Happier days in Osh Market.
Osh was a bustling market town when I first visited Kyrgyzstan a decade ago. Today news reports describe a city devastated by killing, burning and pillage. I can only imagine the huge market place—one of the biggest in all of central Asia—gutted and forlorn.
Many Uzbeks have fled or cower in what’s left of their homes. Traders are off the streets. The border to Uzbekistan, just down the road, is closed as are the bakers’ stalls selling delicious rounds of bread. But saddest of all, the complicity among the many ethnic groups that rubbed shoulders on the streets of Osh appears to have been shattered.
After independence in the early 1990s, there was a greater premium placed on being Kazak in Kazakhstan, Kyrgyz in Kyrgyzstan and so on in the other ‘stans. Some people saw this as normal; others as ominous. But what I observed on several visits to the region were people of Russian, Armenian, Korean or Tartar descent strolling arm in arm with people of Uzbek, Kyrgyz, Tajik and Uyghur origin.
The Russian empire seemed to me to have done a better job of integrating diversity than the European imperial powers in Africa and Asia who left behind stiff class and ethnic divisions that have dogged many of them for the past half century.
My reading of social relations in Central Asia may be anecdotal but what I saw convinced me that whatever other problems these countries might face in the transition from central planning and socialism to independence and free markets, inter-ethnic tensions would not be a complicating factor. On the contrary, their multi-culturalism looked like a valuable asset in the globalized world of which they were now part.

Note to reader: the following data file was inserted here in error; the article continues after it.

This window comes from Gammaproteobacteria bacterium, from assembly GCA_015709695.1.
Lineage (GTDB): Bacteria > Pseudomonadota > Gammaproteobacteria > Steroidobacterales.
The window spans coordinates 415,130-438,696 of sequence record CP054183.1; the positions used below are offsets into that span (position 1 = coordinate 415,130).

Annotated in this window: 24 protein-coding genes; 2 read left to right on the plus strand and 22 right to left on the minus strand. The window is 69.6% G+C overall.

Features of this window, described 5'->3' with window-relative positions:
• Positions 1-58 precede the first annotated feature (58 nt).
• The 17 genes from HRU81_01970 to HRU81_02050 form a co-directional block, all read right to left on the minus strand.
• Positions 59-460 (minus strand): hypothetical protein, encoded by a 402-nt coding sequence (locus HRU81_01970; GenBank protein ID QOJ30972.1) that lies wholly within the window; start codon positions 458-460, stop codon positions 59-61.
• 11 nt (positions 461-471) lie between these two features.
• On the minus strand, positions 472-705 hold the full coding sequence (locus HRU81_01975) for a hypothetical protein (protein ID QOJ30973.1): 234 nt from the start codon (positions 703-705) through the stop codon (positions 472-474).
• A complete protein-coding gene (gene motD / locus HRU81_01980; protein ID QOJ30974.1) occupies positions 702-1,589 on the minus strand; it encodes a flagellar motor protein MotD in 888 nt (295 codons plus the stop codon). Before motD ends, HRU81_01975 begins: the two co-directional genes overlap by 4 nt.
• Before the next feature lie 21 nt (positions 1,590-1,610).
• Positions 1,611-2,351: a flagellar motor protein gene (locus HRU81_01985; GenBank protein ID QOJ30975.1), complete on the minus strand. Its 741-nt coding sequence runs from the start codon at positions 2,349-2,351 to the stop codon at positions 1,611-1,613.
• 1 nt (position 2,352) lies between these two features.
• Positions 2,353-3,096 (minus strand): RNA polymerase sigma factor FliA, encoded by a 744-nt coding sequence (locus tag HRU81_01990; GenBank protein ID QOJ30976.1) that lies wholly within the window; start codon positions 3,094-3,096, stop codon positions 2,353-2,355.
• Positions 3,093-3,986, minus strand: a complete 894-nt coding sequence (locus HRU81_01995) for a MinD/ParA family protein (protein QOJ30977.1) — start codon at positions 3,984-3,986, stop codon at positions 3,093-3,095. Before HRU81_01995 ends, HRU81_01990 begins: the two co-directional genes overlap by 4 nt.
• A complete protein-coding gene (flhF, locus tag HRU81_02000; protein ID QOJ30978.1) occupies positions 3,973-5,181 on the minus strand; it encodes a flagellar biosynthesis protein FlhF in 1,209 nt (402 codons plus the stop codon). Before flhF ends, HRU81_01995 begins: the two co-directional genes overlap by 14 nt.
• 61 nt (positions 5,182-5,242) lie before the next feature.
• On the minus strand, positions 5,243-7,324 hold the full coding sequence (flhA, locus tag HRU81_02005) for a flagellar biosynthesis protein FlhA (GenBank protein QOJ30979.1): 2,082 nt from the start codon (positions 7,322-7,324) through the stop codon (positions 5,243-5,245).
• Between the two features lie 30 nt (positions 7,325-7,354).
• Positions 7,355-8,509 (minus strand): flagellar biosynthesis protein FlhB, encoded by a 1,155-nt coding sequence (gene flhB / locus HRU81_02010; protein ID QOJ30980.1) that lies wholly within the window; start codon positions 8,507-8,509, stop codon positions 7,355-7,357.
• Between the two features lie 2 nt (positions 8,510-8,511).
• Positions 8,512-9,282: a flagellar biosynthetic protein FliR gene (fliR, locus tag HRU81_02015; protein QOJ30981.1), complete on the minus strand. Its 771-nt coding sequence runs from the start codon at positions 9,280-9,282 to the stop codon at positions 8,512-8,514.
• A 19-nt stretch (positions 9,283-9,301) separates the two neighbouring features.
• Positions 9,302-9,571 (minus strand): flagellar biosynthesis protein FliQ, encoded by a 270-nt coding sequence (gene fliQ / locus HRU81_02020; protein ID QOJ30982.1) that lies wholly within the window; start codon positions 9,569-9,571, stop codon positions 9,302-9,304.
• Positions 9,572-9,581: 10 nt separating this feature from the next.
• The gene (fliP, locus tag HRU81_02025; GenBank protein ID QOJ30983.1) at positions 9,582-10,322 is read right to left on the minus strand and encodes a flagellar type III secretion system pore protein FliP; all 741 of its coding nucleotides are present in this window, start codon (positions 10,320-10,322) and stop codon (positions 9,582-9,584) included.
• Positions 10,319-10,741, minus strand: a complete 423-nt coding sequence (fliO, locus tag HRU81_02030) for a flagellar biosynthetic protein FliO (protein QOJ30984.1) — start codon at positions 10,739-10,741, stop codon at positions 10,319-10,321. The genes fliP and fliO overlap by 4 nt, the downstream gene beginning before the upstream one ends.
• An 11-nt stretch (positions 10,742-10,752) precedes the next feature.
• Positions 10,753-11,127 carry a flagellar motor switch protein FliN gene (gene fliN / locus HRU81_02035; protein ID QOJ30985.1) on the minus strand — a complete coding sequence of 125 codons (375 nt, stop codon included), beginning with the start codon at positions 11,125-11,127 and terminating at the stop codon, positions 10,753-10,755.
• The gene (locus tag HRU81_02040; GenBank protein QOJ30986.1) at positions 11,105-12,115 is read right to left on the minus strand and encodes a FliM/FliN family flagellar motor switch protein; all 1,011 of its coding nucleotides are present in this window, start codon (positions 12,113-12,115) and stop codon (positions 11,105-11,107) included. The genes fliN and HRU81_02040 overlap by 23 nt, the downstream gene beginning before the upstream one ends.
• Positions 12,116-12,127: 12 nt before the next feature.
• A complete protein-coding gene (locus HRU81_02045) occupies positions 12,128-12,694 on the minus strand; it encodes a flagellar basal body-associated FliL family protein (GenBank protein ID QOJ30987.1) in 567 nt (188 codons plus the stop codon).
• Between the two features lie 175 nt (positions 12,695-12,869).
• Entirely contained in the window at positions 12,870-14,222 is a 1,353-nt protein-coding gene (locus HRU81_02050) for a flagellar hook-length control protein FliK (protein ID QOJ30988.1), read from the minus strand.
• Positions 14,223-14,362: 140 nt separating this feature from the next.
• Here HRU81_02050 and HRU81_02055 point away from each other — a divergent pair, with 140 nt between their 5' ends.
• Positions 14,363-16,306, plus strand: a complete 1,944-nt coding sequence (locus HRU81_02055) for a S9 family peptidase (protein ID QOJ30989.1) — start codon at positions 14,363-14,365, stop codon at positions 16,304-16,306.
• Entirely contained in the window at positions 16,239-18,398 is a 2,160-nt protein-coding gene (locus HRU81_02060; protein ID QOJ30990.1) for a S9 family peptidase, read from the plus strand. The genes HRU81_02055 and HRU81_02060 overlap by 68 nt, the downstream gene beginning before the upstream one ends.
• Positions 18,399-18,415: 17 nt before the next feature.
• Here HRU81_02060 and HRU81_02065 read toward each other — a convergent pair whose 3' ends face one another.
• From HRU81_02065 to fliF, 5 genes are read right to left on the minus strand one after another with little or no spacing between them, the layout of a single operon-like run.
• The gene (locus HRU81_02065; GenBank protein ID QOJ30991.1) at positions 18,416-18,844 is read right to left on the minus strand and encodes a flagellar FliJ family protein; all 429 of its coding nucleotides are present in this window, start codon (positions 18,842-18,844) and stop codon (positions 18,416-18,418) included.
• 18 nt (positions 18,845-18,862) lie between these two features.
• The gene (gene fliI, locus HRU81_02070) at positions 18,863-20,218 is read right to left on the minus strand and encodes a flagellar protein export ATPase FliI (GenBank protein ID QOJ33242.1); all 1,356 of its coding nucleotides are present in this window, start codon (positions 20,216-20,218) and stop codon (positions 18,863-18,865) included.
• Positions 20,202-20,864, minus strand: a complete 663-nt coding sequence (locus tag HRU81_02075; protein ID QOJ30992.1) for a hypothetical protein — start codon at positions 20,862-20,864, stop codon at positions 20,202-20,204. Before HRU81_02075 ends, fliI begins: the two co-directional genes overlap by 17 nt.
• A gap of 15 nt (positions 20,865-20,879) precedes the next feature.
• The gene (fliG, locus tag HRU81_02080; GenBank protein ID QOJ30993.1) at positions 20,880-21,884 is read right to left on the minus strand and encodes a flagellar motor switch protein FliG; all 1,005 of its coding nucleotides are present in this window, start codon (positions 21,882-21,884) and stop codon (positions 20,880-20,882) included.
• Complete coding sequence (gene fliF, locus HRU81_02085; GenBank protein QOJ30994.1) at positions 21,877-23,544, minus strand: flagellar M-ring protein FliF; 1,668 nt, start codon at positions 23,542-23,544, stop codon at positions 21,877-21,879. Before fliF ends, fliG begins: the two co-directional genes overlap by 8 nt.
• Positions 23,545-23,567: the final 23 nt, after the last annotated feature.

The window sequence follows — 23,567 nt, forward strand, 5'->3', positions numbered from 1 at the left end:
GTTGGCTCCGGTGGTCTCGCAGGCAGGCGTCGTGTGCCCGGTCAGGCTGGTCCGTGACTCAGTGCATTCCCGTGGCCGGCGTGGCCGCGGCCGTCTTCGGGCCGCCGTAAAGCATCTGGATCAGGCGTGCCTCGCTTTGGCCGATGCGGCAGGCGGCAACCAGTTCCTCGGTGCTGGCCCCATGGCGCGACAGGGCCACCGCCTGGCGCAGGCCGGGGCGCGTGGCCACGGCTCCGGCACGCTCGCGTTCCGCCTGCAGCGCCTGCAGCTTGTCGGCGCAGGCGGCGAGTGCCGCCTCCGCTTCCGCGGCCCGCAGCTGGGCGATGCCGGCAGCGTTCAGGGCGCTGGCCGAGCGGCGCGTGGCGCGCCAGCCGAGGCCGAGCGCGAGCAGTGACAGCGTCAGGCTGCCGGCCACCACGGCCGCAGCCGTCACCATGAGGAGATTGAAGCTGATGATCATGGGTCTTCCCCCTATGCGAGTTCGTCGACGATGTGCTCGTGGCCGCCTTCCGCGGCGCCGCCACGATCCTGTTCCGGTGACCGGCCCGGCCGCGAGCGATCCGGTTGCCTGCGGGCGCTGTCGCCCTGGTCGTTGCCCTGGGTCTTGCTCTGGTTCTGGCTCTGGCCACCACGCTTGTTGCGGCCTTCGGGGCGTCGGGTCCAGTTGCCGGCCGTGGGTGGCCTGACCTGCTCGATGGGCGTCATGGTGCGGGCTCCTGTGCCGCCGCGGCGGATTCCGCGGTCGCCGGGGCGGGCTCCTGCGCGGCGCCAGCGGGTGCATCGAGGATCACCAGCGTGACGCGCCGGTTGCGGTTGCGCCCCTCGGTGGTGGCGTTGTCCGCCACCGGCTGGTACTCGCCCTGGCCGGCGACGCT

I was perhaps mistaken. Behind the personal affinities I observed on the streets of Central Asia, stress factors were accumulating. Tajikistan is still recovering from the bitter civil war it went through just after independence.
Elsewhere, successor regimes entrenched their positions. Kyrgyzstan was more volatile. The Tulip Revolution in 2005 toppled the regime while the most recent violent events left many dead on the streets of Bishkek and drove the prime minister into exile. Now Osh, the second city, has been devastated.
Our analysis of the causes of violent conflict suggests it is not the result of a single factor. Rather, it is the accumulation of stresses that make a country increasingly prone to conflict. The media has focused on the ethnic divide between the majority Kyrgyz and the minority Uzbeks in Osh that seems to have been whipped up by political interests as an extension of the confusion in Bishkek.
The full explanation of the breakdown of relations in Osh is undoubtedly more complicated and includes stresses caused by poverty, inequality, and corruption as well as political manipulation and the settling of scores. Ethnicity may have played a part but the region’s history of inter-communal affinity offers a glimmer of hope for the future.